By Dr. Tracy Dewhirst
Sports offer a natural way for you and your dog to get exercise, and they challenge an active body and mind. Organized recreation also combats our increasingly sedentary lifestyle and the health problems all that inactivity causes. So it’s no surprise that more dog owners are training their dogs and signing them up for weekend competitions in sports like agility, flyball, field trials, Frisbee, field and track racing, herding and weight pulling.
Many of these sports take months or years to learn -- and owners want to start their puppies as soon as possible. However, when it comes to sports, the early bird does not get the worm. In fact, the early bird might be out of the game before it begins. So before getting your puppy involved in a sport, consider these few tips to help keep him safe.
Puppy Athletes Are Like Kid Athletes
Studies of children have shown that injuries in people -- some with lifelong consequences -- are caused by the repetitive motion, impact and stressful strain of playing sports at a young age. The same is true for dogs. Veterinarians who treat large populations of agility dogs and animal physiotherapists report that puppies that started before 2 years of age often do not have a career after age 5. In contrast, owners who delayed strenuous training find that their dogs can compete well into older years. A few rules to follow when starting your puppy in a sport:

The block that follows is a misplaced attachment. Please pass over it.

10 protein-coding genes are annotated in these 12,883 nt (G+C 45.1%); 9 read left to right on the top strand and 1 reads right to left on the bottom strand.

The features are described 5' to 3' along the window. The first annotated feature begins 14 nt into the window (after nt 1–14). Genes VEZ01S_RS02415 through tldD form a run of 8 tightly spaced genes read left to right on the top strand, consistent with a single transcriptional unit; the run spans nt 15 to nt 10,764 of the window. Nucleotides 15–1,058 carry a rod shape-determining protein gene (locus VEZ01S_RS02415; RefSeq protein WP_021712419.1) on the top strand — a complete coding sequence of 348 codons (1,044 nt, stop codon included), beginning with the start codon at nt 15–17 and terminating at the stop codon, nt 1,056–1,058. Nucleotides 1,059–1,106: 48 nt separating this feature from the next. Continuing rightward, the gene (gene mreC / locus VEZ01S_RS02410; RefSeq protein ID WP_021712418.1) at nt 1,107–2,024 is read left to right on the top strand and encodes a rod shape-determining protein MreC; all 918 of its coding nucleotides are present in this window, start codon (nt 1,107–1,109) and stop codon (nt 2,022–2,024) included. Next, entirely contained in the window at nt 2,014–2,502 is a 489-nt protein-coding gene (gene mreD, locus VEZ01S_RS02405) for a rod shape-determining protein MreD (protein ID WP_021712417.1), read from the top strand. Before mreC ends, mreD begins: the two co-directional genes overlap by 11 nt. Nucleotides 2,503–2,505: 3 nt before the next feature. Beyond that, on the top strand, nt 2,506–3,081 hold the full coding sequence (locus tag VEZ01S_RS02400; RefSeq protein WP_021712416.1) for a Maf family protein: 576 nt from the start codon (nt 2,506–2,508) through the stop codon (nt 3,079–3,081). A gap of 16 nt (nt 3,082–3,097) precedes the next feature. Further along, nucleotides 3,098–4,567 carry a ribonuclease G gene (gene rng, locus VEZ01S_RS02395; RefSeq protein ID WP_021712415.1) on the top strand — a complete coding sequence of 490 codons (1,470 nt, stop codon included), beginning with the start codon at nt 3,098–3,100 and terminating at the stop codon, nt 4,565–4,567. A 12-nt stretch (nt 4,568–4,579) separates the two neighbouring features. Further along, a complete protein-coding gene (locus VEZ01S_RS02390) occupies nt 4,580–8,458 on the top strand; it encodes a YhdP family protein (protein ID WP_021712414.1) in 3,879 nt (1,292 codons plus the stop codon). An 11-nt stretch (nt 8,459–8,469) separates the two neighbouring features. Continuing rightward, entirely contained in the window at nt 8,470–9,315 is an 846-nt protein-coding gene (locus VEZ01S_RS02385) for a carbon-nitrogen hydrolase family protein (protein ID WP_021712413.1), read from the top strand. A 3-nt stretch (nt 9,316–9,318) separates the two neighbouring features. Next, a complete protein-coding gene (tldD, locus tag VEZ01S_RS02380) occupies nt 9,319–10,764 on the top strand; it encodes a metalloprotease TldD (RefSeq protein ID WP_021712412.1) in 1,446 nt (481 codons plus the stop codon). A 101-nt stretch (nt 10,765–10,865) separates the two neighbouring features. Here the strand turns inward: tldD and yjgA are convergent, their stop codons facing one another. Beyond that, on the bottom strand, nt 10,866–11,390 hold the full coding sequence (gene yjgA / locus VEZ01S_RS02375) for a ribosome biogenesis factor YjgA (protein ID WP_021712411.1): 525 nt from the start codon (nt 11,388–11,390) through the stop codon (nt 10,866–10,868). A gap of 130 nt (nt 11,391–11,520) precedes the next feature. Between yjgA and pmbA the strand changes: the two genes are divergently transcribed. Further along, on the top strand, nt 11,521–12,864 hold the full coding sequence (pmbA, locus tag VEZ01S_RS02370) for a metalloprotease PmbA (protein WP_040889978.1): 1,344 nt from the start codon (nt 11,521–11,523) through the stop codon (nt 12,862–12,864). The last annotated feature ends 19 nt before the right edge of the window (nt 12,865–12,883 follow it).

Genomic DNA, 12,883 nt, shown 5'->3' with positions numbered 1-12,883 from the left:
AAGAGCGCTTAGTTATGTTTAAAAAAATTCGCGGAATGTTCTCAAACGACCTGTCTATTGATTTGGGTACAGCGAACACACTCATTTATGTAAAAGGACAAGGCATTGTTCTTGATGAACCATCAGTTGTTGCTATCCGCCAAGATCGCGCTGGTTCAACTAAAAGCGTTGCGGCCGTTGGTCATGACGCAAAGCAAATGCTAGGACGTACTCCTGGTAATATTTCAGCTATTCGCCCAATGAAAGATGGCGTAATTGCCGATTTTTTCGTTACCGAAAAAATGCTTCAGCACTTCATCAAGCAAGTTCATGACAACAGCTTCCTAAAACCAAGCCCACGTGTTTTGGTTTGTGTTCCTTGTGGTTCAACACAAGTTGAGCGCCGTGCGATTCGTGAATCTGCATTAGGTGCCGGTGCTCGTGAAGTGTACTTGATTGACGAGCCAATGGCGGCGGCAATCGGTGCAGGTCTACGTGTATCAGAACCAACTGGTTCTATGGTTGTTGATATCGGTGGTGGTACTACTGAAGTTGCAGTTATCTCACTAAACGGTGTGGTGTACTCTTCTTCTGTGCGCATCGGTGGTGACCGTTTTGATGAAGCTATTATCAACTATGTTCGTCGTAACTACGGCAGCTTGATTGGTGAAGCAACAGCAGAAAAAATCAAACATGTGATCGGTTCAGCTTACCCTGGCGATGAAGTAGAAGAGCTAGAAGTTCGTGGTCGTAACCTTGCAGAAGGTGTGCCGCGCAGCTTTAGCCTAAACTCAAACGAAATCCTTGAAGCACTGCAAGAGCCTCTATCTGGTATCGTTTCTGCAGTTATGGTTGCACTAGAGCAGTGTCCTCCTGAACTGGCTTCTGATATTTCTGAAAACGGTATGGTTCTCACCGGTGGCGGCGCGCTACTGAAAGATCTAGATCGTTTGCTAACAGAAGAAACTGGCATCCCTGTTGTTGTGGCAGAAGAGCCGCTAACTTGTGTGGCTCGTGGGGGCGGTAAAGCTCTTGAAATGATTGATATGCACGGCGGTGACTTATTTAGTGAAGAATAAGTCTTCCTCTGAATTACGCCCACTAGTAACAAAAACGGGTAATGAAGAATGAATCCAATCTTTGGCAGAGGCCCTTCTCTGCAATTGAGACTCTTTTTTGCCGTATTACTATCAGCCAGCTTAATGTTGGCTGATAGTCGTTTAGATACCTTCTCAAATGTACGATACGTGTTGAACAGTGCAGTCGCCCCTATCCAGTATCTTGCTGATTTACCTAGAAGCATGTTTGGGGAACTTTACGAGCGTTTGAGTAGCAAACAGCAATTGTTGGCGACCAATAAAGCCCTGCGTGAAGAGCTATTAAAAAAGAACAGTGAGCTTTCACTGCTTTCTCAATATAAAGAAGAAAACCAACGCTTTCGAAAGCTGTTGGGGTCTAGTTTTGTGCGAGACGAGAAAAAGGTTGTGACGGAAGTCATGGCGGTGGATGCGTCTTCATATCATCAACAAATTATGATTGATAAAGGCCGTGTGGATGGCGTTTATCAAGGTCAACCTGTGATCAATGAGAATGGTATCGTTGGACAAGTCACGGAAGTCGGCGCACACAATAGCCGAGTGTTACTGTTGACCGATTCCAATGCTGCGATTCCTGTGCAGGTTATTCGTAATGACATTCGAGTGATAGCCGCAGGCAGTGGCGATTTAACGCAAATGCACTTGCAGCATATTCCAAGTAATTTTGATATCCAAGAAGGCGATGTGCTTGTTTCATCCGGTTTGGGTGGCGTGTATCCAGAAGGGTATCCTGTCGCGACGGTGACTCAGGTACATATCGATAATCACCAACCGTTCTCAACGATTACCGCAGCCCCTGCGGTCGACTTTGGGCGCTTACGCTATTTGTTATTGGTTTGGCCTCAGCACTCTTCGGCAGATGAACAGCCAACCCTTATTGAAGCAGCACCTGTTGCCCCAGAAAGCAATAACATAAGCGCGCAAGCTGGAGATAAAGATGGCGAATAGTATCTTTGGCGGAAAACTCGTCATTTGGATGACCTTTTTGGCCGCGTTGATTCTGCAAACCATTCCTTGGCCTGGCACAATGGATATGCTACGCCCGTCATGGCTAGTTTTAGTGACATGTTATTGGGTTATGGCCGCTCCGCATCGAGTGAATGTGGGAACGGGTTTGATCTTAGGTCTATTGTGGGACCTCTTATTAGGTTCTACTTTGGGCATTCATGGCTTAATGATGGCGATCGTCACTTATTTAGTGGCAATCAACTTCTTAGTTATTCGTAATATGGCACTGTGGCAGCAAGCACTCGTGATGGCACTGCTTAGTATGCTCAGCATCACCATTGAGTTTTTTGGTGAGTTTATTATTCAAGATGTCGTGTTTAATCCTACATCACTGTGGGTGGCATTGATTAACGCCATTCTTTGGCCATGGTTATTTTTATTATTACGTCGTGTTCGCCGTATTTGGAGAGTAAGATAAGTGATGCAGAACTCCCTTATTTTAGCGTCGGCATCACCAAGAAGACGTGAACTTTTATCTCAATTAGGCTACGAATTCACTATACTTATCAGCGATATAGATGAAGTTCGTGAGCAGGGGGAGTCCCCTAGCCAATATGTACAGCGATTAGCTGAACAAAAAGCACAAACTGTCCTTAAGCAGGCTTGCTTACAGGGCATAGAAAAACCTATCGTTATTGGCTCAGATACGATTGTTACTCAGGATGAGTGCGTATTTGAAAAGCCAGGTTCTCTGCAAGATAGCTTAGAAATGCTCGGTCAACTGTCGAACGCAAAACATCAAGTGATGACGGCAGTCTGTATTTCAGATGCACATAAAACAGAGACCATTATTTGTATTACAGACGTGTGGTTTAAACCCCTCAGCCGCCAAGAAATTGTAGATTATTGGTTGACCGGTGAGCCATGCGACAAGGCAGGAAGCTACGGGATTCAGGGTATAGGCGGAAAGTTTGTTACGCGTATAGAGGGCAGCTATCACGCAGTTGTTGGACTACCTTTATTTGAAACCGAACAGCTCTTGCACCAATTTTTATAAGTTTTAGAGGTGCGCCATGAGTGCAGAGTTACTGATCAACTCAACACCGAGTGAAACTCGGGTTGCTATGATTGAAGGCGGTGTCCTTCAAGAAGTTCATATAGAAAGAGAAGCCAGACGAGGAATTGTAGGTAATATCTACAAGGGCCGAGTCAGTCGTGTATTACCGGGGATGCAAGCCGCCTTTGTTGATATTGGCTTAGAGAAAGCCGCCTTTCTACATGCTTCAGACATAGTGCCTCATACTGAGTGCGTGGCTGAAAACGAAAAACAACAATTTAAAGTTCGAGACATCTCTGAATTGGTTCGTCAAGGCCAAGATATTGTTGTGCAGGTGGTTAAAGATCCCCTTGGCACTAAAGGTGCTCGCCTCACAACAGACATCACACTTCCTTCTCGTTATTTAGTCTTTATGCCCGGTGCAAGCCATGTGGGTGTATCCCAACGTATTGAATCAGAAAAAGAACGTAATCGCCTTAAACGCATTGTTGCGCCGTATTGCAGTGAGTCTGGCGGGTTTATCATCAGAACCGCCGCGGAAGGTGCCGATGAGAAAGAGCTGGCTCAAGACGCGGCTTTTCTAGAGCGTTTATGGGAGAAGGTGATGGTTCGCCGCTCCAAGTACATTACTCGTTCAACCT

Signs that your puppy is overworked include excessive panting, reluctance to continue, or stumbling. These signs mean “Stop.” Limping, repetitive stumbling, missed strides or an abnormal gait might be warnings of more serious problems. If you notice any of the latter symptoms, visit your veterinarian to rule out a sports injury or congenital orthopedic issues.
Be a Good Puppy Sports Parent
Remember, it’s not whether you win or lose, but how you play the game. To create passion for a sport, dogs need to enjoy their work. Associating a weekend sports career with happy times, not pain and discomfort, keeps your dog in the game.